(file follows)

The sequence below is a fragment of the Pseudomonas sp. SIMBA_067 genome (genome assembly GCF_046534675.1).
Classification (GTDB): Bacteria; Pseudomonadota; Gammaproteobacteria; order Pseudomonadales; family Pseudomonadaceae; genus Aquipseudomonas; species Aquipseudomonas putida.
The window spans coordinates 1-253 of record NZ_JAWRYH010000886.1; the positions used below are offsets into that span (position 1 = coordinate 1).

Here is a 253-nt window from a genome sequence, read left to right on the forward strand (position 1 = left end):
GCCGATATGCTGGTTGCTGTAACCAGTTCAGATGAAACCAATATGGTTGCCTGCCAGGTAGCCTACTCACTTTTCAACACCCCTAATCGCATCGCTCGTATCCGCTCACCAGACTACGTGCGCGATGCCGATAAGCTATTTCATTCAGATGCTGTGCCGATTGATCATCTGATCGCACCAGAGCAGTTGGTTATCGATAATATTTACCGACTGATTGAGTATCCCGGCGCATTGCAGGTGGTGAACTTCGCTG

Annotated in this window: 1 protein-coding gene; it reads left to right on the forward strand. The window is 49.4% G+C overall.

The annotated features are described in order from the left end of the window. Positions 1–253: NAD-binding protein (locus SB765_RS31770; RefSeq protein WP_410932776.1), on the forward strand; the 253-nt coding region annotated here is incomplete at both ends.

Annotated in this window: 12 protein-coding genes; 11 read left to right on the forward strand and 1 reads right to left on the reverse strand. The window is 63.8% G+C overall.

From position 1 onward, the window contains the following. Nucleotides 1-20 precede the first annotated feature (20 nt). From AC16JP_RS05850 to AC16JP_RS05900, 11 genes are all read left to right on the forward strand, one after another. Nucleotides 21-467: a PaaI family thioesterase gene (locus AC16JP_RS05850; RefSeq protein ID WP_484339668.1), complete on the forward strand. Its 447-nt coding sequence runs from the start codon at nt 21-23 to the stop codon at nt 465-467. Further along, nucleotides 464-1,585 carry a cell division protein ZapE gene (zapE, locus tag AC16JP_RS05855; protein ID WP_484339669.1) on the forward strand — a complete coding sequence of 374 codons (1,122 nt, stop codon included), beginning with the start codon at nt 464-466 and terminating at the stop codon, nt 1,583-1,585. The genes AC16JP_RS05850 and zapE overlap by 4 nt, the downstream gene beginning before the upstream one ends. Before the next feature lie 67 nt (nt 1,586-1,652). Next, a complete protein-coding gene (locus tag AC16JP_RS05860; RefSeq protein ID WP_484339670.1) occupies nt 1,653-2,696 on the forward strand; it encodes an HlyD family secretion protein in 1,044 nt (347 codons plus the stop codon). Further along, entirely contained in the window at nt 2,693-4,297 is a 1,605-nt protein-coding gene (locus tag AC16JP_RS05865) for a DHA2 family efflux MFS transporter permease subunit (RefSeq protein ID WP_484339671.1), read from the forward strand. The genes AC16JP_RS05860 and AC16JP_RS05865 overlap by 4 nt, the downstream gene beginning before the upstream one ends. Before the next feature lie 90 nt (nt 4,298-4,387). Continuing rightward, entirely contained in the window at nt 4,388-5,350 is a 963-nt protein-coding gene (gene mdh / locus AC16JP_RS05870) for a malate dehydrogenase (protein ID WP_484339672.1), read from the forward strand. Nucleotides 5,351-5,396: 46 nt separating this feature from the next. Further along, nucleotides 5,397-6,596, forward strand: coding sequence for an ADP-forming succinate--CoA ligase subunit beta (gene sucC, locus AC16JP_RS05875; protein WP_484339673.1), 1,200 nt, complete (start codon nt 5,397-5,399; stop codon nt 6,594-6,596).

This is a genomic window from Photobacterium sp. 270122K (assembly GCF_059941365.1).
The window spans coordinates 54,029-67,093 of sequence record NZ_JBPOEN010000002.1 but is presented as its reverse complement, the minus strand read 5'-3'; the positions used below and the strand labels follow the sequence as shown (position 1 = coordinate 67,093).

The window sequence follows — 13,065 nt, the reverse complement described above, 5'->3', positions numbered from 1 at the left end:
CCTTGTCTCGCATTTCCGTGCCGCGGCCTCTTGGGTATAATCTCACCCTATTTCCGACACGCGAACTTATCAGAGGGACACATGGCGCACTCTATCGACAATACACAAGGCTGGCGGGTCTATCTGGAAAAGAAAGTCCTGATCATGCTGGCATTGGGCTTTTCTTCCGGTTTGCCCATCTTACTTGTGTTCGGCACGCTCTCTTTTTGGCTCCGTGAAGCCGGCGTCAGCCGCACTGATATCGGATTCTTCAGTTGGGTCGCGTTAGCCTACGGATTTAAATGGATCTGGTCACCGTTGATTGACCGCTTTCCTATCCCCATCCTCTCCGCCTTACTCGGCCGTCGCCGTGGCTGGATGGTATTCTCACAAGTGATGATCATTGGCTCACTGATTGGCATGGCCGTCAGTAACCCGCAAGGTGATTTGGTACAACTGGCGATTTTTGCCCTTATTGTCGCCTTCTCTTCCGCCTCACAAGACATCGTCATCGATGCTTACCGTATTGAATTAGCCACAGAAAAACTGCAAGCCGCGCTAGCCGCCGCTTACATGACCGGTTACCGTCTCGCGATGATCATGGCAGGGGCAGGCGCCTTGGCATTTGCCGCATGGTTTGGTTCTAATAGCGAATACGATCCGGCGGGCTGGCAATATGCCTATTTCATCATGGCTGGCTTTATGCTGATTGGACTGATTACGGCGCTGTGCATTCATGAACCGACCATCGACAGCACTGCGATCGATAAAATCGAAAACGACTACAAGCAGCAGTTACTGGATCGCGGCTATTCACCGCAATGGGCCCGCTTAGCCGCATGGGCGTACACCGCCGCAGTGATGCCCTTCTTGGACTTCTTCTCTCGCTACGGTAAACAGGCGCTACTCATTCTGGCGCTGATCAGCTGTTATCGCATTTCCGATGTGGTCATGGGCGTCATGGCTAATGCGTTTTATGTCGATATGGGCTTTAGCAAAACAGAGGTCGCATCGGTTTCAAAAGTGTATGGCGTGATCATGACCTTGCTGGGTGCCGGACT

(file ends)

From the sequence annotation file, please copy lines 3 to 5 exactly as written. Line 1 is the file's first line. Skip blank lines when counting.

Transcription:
The window spans coordinates 1-253 of record NZ_JAWRYH010000886.1; the positions used below are offsets into that span (position 1 = coordinate 1).

Here is a 253-nt window from a genome sequence, read left to right on the forward strand (position 1 = left end):
GCCGATATGCTGGTTGCTGTAACCAGTTCAGATGAAACCAATATGGTTGCCTGCCAGGTAGCCTACTCACTTTTCAACACCCCTAATCGCATCGCTCGTATCCGCTCACCAGACTACGTGCGCGATGCCGATAAGCTATTTCATTCAGATGCTGTGCCGATTGATCATCTGATCGCACCAGAGCAGTTGGTTATCGATAATATTTACCGACTGATTGAGTATCCCGGCGCATTGCAGGTGGTGAACTTCGCTG